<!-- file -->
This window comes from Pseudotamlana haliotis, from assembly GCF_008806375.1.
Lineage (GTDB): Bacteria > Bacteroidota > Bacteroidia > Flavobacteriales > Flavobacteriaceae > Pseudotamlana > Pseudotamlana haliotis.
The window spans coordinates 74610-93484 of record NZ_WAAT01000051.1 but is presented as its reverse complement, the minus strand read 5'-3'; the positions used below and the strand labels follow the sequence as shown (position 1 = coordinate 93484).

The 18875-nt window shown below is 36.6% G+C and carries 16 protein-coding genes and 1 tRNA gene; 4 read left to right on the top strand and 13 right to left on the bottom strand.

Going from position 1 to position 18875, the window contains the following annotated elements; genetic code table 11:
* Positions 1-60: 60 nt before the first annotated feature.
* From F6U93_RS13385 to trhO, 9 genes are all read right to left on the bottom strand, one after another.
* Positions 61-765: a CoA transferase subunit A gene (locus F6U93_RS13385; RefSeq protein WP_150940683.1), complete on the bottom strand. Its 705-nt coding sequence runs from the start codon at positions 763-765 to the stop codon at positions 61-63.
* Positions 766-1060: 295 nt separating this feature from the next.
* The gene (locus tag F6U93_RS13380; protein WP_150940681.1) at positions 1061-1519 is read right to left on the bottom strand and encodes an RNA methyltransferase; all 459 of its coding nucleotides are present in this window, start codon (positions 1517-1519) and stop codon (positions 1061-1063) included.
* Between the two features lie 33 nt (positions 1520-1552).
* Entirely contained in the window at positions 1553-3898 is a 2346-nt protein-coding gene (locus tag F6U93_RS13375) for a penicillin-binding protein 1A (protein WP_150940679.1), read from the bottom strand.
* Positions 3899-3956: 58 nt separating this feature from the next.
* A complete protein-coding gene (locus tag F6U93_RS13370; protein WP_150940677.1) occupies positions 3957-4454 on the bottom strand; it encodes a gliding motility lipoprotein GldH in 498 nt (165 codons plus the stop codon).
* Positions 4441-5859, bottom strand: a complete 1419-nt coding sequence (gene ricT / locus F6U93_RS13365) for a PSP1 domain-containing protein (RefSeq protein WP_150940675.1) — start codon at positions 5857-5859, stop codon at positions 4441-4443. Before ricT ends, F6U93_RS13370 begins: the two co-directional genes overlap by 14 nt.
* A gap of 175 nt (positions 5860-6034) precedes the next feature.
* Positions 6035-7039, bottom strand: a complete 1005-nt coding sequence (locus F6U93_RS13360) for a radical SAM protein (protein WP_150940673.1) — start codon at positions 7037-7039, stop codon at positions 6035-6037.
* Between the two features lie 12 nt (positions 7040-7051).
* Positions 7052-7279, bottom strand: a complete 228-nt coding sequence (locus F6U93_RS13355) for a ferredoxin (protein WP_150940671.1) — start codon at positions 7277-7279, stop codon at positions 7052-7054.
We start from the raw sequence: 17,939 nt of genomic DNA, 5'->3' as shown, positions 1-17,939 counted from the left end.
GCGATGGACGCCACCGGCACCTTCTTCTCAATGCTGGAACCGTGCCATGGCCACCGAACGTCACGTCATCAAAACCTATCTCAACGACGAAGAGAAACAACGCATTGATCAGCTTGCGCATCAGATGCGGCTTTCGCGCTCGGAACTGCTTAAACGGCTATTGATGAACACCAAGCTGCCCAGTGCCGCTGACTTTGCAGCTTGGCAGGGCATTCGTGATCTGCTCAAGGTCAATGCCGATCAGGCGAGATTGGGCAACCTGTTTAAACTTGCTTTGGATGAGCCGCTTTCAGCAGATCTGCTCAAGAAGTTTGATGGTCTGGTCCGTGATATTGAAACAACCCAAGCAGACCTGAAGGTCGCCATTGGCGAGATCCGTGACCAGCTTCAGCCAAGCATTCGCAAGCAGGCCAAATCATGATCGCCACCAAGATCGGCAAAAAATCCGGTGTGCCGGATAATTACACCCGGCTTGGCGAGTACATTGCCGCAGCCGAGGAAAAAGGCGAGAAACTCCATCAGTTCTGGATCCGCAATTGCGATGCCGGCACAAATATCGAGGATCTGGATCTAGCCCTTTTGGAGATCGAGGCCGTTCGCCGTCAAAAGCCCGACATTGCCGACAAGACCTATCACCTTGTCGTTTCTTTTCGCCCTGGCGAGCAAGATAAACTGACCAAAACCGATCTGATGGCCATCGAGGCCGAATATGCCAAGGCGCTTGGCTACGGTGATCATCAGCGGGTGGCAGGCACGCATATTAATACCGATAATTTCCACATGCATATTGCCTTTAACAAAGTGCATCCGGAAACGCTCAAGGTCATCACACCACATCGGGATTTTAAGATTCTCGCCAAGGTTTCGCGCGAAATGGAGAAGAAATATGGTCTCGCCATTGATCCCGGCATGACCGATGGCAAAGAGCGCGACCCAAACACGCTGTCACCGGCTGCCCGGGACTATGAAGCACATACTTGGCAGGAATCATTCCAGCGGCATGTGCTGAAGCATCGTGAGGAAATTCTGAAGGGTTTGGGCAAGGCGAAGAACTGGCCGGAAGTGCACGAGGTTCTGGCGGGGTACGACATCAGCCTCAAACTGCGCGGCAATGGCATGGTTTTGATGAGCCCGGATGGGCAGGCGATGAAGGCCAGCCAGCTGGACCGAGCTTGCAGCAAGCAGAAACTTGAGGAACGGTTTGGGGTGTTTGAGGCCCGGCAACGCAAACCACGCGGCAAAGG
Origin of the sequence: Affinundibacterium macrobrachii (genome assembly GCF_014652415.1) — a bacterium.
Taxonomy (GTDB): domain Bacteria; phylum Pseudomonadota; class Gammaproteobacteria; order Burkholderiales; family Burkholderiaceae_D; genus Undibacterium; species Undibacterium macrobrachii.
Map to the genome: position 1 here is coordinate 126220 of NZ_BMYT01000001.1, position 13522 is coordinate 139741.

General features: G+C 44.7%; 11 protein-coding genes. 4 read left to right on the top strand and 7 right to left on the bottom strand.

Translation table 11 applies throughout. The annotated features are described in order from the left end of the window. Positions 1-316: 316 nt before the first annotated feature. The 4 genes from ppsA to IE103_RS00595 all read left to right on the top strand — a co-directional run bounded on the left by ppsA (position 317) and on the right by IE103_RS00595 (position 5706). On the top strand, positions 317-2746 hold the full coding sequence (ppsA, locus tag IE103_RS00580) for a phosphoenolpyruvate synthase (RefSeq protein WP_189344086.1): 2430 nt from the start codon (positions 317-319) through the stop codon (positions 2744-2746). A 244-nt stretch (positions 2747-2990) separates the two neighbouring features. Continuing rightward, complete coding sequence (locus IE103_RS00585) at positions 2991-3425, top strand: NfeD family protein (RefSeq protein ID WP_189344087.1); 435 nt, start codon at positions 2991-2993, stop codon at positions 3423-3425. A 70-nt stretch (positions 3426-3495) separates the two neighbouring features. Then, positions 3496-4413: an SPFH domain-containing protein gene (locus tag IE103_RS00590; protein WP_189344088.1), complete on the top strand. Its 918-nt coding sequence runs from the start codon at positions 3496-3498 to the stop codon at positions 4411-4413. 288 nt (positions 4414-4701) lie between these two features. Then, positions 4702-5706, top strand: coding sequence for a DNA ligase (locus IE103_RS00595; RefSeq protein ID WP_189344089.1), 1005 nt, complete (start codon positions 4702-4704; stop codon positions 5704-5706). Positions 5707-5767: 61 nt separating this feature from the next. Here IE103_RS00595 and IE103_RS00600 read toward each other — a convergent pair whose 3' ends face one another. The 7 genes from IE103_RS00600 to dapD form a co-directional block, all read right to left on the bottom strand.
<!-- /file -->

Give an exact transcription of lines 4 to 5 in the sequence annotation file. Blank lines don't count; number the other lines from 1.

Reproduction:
The 18875-nt window shown below is 36.6% G+C and carries 16 protein-coding genes and 1 tRNA gene; 4 read left to right on the top strand and 13 right to left on the bottom strand.

Going from position 1 to position 18875, the window contains the following annotated elements; genetic code table 11: